In 1932, the Alexander Hamilton Institute announced plans to move to 23rd Street. And the Mercantile Library headed north to East 47th. The building then became home to District 65, an autoworkers union founded in the 1930s. The union grew to over 15,000 members in the 1940s, and later began representing workers in other fields, such as publishing and academia. It remained in the space until 1993, when the union went bankrupt. As reported by Newsday, the Manhattan Life Insurance Company held a $3.2 million balloon loan on the building, which the union was unable to pay. David Livingston, the union’s then 78-year-old president, told the newspaper that the Chapter 11 filing was necessary to keep Manhattan Life from foreclosing on the building. It was then put up for auction in bankruptcy court, adding yet another line item to its sordid past.
Newsday said the winning bid for the historic building came from The Astor Restoration Co.—which is code for “a bunch of developers.” It marked the building’s foray into the new East Village, where the once bohemian streets that inspired Broadway shows like Rent began swelling with posh apartments and hotels. From then on, the historic building became a chess piece for real estate moguls looking to cash in—the rioters had lost for good this time.
In 2002, El-Ad Properties, led by Miki Naftali, bought the building and spent $63 million renovating it, equipping it with 50 loft condos that carried seven-figure price tags. “The apartments in Naftali’s project came outfitted with sliding room dividers, 15-foot ceilings, double-entry doors finished in zebrawood, closets constructed of semi-opaque glass and cantilevered staircases,” reported the Observer. El-Ad kept the retail space on the bottom floor, where the Starbucks is today.
Such luxury is now emblematic of the area around the old Clinton Hall (also known as 13 Astor Place and 21 Astor Place). Pricey condos are just steps from tattoo parlors on St. Marks that recall the grittiness of the East Village from long ago. Techies are moving in, with Facebook and AOL planting offices nearby. It is home to Charles Gwathmey’s “Sculpture for Living” building and Edward Minskoff’s soaring tower at 51 Astor Place. The posh Standard hotel is just a few blocks over and down. Meanwhile, prices are skyrocketing. In 2011, Ivanka Trump’s husband, Jared Kushner, sold his $3.225 million duplex at 21 Astor Place. He’d bought the apartment in 2009, and his profit? Nearly $1 million.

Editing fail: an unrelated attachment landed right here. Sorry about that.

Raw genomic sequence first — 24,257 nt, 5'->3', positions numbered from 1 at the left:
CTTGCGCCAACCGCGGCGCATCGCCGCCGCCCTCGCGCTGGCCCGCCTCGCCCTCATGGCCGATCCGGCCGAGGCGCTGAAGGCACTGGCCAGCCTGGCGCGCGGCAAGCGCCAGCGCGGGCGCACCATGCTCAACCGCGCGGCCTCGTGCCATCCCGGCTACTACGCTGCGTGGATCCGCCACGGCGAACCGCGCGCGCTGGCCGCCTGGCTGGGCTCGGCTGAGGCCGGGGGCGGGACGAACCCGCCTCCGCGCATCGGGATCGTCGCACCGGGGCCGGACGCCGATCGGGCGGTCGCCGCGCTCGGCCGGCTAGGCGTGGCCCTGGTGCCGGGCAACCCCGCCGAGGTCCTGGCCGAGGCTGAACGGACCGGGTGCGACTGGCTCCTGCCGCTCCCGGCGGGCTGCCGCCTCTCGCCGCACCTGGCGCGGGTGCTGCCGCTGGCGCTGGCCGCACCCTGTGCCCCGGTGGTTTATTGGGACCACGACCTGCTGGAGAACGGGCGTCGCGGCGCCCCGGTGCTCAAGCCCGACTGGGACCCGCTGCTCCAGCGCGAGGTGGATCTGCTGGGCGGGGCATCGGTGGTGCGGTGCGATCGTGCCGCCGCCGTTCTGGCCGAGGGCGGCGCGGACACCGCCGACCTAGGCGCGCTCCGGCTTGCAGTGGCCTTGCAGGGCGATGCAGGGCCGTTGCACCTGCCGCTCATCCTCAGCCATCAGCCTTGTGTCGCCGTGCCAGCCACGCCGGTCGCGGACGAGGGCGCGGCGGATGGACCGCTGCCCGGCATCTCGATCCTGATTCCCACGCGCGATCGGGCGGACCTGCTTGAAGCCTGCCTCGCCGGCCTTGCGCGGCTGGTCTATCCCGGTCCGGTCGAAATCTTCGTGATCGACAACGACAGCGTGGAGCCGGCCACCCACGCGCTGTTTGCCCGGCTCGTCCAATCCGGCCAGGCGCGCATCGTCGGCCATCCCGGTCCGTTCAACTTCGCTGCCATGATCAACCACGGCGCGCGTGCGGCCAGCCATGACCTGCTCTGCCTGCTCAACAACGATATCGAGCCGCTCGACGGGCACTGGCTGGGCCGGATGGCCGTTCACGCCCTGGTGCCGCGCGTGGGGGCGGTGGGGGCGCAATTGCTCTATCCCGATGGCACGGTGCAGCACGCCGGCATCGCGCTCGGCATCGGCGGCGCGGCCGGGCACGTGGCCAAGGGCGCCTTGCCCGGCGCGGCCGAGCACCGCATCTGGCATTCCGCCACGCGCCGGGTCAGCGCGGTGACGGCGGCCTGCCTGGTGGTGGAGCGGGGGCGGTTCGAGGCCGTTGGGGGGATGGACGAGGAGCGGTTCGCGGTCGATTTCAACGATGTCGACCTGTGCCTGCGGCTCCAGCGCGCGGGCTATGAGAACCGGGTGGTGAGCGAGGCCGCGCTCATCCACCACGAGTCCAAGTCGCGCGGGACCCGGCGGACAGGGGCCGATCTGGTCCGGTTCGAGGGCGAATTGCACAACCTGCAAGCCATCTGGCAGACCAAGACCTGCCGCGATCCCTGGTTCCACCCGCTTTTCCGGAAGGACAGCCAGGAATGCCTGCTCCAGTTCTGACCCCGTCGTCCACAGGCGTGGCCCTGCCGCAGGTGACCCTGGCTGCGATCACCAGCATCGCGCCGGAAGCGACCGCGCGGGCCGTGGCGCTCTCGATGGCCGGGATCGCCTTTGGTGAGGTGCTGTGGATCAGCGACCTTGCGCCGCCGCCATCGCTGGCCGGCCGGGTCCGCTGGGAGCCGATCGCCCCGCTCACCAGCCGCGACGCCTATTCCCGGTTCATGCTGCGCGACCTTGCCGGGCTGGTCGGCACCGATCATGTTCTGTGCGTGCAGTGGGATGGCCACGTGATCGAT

“We feel like we’re a community under siege,” Anna Sawaryn, an East Village artist, told the Observer back in 2004. “The East Village was the only place left in Manhattan where a designer could open up shop in the neighborhood. Now rents are going up and they can’t afford to be here.”
As of now, the average list price for a condo in the building, with options of one to four bedrooms, is about $3 million.
It’s a familiar story, but change is nothing new for the Clinton Hall building. George Harney’s masterpiece stood above the neighborhood long before the tattoo parlors were even there. And this fight isn’t a new one for the building, either—it traces its history back to a similar argument, one also wrought with tensions over wealth and grit in New York City. It seems that Team Forrest and Team Macready are alive and well in the East Village.
Only one slight trace of the building’s history remains. Below ground, at the southbound entrance to the 6-train station at Astor Place, there is a blocked up doorway. Above it, the sign reads, “Clinton Hall.”